Out-of-state motorcyclist can collect PIP benefits from his (registered) car insurance
James Perkins lived in Kentucky but was driving his motorcycle near Glen Lake when he was struck by a car. Perkins owned a car that was insured with State Farm, but his bike was insured with Progressive Northern Insurance Company. Progressive Northern had not registered to sell insurance in Michigan, but State Farm had. The car that struck Perkins was insured with Auto Owners.
When Perkins sought Personal Injury Protection benefits, Auto Owners argued that it did not owe benefits which the involved motor vehicle insurer must normally pay, because Perkins' bike was not insured with a certified Michigan company. The Circuit Court rejected this argument, noting that the applicable statute only required Perkins to be "insured by an insurer which has filed a certification..." It does not require that the motorcycle involved in the incident be insured by a company certificed in Michigan--only the victim.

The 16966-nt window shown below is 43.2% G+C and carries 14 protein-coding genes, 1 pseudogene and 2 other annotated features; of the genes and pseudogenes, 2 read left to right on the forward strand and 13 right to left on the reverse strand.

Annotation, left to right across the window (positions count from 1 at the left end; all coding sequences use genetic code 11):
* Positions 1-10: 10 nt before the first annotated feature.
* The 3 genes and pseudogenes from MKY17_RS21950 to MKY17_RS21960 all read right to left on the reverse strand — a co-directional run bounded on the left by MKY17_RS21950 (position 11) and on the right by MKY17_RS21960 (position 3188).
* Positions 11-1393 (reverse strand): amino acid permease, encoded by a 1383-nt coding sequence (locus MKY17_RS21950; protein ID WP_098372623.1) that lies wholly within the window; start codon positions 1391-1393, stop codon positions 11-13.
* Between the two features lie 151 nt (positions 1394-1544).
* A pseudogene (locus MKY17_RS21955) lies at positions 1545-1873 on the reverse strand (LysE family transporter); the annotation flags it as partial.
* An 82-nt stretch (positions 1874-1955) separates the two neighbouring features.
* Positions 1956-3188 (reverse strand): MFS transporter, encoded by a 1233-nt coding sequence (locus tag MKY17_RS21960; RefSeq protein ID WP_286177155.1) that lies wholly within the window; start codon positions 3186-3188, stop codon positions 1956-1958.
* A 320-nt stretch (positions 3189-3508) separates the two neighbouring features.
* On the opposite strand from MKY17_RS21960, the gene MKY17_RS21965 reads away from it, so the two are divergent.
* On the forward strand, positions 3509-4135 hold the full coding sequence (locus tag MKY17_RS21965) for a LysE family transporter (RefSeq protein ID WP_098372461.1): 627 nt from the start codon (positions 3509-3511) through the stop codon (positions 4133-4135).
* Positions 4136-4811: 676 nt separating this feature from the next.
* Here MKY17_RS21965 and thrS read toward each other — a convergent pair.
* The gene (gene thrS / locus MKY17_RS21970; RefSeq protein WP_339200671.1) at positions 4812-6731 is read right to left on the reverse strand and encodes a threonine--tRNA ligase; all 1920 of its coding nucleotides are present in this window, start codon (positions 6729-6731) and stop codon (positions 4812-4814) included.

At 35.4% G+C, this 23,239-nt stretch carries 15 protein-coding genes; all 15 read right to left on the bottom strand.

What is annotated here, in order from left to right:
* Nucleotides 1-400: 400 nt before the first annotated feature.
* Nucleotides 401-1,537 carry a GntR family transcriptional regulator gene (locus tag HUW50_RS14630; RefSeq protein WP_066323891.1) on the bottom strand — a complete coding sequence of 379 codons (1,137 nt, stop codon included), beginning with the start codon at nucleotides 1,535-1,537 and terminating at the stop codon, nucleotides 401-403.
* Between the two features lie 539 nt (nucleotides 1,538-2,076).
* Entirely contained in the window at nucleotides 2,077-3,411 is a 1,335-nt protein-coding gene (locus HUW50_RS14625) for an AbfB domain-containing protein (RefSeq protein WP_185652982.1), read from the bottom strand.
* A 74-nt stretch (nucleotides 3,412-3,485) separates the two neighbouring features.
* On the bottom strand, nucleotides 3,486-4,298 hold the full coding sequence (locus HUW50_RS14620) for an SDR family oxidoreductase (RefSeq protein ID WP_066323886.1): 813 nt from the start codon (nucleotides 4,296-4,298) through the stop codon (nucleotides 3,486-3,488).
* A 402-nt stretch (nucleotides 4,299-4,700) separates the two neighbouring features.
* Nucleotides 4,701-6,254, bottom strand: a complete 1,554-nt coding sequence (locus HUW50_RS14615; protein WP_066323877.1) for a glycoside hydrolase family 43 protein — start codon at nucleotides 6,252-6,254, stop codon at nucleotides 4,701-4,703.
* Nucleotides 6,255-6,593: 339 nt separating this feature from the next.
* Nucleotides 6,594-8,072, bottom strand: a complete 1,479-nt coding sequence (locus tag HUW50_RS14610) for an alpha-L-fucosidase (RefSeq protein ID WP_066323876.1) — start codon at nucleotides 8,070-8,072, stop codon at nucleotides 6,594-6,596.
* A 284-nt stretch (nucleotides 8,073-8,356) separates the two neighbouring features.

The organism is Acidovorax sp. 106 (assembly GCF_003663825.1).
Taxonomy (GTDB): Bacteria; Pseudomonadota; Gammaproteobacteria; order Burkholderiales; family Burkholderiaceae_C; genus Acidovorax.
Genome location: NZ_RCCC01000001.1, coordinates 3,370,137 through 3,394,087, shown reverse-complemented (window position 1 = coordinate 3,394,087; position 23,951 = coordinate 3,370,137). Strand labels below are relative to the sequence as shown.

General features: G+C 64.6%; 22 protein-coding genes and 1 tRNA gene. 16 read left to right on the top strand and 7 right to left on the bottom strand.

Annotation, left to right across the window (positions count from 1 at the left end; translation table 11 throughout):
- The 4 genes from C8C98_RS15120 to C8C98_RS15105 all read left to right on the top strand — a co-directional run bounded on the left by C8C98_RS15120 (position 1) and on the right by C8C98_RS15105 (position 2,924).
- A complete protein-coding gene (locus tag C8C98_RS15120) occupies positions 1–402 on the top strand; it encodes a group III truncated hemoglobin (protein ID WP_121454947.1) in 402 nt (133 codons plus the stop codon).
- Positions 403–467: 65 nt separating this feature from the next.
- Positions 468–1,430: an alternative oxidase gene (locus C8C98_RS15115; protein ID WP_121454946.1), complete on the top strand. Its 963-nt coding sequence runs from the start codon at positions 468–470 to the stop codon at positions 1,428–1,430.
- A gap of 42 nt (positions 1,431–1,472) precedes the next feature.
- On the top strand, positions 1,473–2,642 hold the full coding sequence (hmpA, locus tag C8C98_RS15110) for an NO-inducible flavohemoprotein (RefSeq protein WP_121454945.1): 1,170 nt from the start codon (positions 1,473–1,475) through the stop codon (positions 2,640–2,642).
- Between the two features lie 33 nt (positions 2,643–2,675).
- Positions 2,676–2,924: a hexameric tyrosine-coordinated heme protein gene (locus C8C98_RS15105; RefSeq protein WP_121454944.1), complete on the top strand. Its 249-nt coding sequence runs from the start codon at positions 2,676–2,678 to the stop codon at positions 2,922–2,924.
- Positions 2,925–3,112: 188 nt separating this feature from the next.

The judges found no basis in the law or in public policy for the Court to interpret the no fault statute in the restrictive manner suggested by Auto Owners: it noted that a clear, unambiguous statute must be enforced as written and that when writing the no fault statute, the Legislature incorporated certain assignments of insurer responsibility and certain underwriting assumptions. Those assumptions and assignments applied in this case to make Auto Owners responsible for PIP benefits. Auto Owners' argument was an "over-reach" even in an insurer-friendly environment.